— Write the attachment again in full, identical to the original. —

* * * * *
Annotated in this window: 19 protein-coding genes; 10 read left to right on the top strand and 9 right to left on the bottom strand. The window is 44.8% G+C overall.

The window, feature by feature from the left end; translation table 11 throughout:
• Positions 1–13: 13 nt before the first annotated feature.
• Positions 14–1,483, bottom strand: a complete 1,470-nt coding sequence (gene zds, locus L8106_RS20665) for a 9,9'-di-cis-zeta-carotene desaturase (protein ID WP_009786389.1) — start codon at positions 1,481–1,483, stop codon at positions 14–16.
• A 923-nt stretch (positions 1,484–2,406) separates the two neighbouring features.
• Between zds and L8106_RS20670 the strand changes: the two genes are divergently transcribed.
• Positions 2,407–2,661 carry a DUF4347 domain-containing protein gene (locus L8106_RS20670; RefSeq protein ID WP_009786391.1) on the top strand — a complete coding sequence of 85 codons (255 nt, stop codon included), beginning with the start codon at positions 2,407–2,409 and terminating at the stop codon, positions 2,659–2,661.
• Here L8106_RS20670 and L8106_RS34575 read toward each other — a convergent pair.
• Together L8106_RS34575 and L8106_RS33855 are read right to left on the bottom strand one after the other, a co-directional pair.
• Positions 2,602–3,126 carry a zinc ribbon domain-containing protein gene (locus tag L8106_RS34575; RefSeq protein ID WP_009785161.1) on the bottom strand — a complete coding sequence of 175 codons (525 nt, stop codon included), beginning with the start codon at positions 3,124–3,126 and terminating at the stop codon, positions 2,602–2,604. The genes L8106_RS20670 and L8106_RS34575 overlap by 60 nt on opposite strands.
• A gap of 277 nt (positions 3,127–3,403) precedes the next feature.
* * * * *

Annotated in this window: 19 protein-coding genes; 10 read left to right on the top strand and 9 right to left on the bottom strand. The window is 44.8% G+C overall.

The window, feature by feature from the left end; translation table 11 throughout:
• Positions 1–13: 13 nt before the first annotated feature.
• Positions 14–1,483, bottom strand: a complete 1,470-nt coding sequence (gene zds, locus L8106_RS20665) for a 9,9'-di-cis-zeta-carotene desaturase (protein ID WP_009786389.1) — start codon at positions 1,481–1,483, stop codon at positions 14–16.
• A 923-nt stretch (positions 1,484–2,406) separates the two neighbouring features.
• Between zds and L8106_RS20670 the strand changes: the two genes are divergently transcribed.
• Positions 2,407–2,661 carry a DUF4347 domain-containing protein gene (locus L8106_RS20670; RefSeq protein ID WP_009786391.1) on the top strand — a complete coding sequence of 85 codons (255 nt, stop codon included), beginning with the start codon at positions 2,407–2,409 and terminating at the stop codon, positions 2,659–2,661.
• Here L8106_RS20670 and L8106_RS34575 read toward each other — a convergent pair.
• Together L8106_RS34575 and L8106_RS33855 are read right to left on the bottom strand one after the other, a co-directional pair.
• Positions 2,602–3,126 carry a zinc ribbon domain-containing protein gene (locus tag L8106_RS34575; RefSeq protein ID WP_009785161.1) on the bottom strand — a complete coding sequence of 175 codons (525 nt, stop codon included), beginning with the start codon at positions 3,124–3,126 and terminating at the stop codon, positions 2,602–2,604. The genes L8106_RS20670 and L8106_RS34575 overlap by 60 nt on opposite strands.
• A gap of 277 nt (positions 3,127–3,403) precedes the next feature.